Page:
I feel as if lately, I’ve been hiding behind a routine. I’ve been looking for more and more “things” to occupy my time with. My interactions with most people, save a select few, feel superficial, forced. When asked how I’m doing, I’ve resorted to simple answers like “fine”, or “I’m hangin’ in there.” Someone I don’t know very well the other night made a remark sugggesting that I shouldn’t still be grieving, and despite the fact that I know they were wrong and didn’t know me or my relationship with Nanny well enough to make such a remark, part of me felt like they were right. Like I should start moving on. A good friend calls this complicated grief.

I’m scared to move on, because moving on sounds so much like letting go, and that is the one thing I refuse to do. If I let go of Nanny, I would let go of so much of me that nothing would be left. I already feel the presence of a gaping hole inside myself so deeply that, most days, I just want to curl up. Instead, I hide myself within outling Wesley sermons, reading books, watching TV, or most recently, opting to try Weight Watchers to get back down to a healthy weight. Nothing like having family members at the funeral tell me that, what I lost in hair I gained in belly fat.

Saturday, we went to the post office where I reluctantly turned in the life insurance claims paperwork for the policies Nanny made out for me. I literally waited until the moment before we stepped up to the counter to seal the envelopes. As I did so, my hands trembled and my heart rate spiked. I thought I had felt pain before, but nothing has ever hurt like this, so deeply and relentlessly. Nothing has ever made me more aware of my own mortality or the temporal nature of this existence.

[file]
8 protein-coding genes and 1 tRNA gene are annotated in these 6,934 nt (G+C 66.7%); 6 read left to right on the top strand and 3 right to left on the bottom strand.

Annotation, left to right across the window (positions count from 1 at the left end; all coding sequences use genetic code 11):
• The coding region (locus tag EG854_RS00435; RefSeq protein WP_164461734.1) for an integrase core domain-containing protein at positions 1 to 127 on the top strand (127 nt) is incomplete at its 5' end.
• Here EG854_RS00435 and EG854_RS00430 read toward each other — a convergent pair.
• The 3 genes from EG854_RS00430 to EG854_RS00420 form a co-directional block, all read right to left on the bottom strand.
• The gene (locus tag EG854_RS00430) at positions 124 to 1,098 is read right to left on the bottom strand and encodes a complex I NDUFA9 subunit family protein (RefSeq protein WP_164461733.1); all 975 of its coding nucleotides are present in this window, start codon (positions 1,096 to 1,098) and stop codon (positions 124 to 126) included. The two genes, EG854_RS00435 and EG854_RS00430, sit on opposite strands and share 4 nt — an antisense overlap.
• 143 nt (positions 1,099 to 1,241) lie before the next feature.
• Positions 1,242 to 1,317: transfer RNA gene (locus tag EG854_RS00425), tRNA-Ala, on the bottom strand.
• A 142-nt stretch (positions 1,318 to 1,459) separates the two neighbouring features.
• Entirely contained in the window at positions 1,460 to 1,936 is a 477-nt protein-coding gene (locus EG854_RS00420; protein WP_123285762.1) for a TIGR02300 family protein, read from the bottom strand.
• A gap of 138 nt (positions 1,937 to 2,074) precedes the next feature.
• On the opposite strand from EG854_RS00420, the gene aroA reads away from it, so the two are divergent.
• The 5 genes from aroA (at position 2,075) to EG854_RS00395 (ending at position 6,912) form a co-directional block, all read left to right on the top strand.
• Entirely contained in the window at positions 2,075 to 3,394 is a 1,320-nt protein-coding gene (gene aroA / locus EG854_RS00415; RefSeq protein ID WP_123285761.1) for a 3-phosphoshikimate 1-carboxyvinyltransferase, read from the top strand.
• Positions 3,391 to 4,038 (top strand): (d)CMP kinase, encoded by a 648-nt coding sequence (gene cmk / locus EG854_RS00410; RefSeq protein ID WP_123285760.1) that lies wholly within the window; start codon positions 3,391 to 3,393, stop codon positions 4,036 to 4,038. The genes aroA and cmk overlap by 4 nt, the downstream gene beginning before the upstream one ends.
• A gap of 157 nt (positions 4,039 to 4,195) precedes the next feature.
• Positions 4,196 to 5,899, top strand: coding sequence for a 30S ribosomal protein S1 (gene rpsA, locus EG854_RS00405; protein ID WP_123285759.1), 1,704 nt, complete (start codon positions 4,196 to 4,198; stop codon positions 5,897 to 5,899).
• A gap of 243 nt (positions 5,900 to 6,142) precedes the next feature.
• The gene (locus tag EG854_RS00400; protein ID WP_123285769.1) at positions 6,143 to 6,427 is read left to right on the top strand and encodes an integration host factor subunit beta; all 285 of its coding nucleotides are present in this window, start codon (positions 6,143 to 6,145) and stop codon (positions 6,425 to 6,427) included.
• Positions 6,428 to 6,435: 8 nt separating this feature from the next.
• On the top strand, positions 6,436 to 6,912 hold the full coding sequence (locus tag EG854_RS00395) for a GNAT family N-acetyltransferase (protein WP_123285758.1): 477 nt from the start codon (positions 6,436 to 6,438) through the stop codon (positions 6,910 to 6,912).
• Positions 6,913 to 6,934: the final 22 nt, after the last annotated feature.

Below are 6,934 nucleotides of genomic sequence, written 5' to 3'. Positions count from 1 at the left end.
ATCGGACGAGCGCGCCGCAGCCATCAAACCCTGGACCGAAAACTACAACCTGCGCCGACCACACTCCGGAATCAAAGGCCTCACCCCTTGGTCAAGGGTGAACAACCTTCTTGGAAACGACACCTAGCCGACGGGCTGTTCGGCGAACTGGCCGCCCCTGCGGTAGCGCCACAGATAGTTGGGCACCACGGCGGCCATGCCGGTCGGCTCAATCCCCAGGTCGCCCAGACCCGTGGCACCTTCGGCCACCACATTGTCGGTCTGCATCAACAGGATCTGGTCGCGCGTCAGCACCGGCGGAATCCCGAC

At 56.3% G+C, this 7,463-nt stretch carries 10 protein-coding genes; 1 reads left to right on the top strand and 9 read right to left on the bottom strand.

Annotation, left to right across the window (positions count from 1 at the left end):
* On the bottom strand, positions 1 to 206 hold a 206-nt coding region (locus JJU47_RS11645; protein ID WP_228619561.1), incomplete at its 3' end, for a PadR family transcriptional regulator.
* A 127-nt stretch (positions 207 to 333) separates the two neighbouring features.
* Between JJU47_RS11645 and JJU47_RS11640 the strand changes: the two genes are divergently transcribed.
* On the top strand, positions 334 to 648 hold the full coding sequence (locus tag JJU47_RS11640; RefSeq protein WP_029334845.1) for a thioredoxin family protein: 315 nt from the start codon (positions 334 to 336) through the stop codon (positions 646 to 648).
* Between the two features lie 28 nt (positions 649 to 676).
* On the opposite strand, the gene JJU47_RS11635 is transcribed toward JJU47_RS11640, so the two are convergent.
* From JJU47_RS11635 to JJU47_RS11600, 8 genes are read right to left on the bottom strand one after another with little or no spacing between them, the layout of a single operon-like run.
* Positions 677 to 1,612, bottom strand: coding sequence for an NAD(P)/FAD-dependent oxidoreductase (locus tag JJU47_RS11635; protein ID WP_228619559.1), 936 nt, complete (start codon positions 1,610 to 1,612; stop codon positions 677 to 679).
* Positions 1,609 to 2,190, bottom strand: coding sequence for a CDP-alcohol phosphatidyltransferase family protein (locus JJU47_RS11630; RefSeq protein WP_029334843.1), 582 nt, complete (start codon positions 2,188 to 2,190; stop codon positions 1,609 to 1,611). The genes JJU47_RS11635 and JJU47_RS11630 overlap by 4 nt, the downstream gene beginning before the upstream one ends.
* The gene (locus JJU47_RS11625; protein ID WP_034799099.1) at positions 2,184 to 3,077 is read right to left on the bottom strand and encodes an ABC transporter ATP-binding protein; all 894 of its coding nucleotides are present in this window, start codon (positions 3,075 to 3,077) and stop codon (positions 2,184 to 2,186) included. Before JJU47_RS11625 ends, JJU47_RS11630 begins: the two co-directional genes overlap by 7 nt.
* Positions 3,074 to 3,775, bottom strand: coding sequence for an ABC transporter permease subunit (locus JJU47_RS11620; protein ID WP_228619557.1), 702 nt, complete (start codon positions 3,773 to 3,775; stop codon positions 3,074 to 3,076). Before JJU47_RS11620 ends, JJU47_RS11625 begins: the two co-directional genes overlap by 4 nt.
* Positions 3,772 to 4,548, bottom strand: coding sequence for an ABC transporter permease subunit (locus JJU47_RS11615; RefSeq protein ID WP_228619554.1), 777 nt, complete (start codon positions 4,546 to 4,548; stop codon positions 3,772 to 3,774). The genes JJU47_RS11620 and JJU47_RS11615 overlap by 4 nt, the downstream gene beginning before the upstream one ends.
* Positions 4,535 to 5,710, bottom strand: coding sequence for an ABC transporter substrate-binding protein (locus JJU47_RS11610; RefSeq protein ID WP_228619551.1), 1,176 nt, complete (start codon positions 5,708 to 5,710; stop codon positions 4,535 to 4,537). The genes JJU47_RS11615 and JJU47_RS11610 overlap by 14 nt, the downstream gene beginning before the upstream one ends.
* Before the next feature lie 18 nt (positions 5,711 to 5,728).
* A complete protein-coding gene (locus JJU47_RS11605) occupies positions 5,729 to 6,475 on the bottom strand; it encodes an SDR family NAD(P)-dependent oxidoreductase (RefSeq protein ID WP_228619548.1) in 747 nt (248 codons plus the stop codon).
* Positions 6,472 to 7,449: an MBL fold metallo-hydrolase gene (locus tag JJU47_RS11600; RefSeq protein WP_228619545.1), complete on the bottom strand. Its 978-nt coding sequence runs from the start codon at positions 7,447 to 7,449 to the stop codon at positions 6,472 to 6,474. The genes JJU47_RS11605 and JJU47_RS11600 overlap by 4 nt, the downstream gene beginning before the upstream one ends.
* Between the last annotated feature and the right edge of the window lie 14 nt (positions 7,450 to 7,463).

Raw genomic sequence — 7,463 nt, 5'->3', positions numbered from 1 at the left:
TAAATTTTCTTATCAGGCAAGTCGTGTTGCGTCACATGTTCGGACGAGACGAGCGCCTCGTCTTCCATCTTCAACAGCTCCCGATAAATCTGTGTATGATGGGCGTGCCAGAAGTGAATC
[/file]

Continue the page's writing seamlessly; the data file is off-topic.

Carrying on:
Any time I see a TV show or a movie with a car accident, I almost lose it. I think about that split second where she didn’t know what was coming, and most likely, felt nothing. Yet in my mind, I can’t get past the traumatic violent crash of the van hitting her side of the car, her body trembling, her mind losing function. I know this all seems to vulgar to put into words, but it’s what’s been bothering me. It’s something I need to release and let go of, but I don’t know how.

We’ve been without our back deck that past couple of weeks as they rebuild it, so smoking has either happened all the way downstairs or out the bathroom window. Either way, any time I light up while at home, I think about one of the last conversations we had while I was down visiting her. I was making excuses for continuing the bad habit, and she called me out on it, even with a smile on her face. She knew that, unless I was ready, quitting would most likely be in vain. Now that she’s gone, I’m most certainly not ready.

Just a few moments ago, while smoking out the bathroom window, I remembered that conversation. I remember her smile, the way she challenged me without passing judgment. The way she knew how deeply I wanted, needed her love, her approval, and how willingly and unconditionally she gave it. Sure I had bad habits, sure she didn’t understand everything about my identity and life choices, but she loved me, apparently more deeeply, more proudly, more fully than I would have, could have ever imagined.

I’m hurting bad today, and I’ve only been awake for less than two hours. I’m scared of what the rest of the day holds, scared of trying to keep my composure during the walk from the train to my therapist’s office. I feel as if I don’t deserve any of the good things in my life, like somehow, her being taken was my fault. I feel guilt for not calling her that Thursday after I returned home. I feel remorse for not getting married to Suzy so that Nanny would get to hold her great-grandchild in her arms, see the child’s resemblance to me, and remark on how beautiful they were.

I know the title of this post barely matches the content, but it does describe the state of mind I’m in right now, feeling the finality of my time with her, the weight of the loss I’ve suffered. I remember how she looked at Frankie, how she smiled despite any discomfort. How she hugged him when we left from visiting at Christmas, even how she hugged him nightly as she would hug me.

I don’t know how to keep going, what to do, how to live. I don’t know how to honor her death because I don’t know how I managed to honor her in life. I don’t know what it was about me that made her so proud, made her love me so much. I don’t think I deserved someone as wonderful as her. I certainly didn’t deserve the kindness and pride she gave to and took in me.

I’m just really, very tired…

~ by Michael O. on August 8, 2011.

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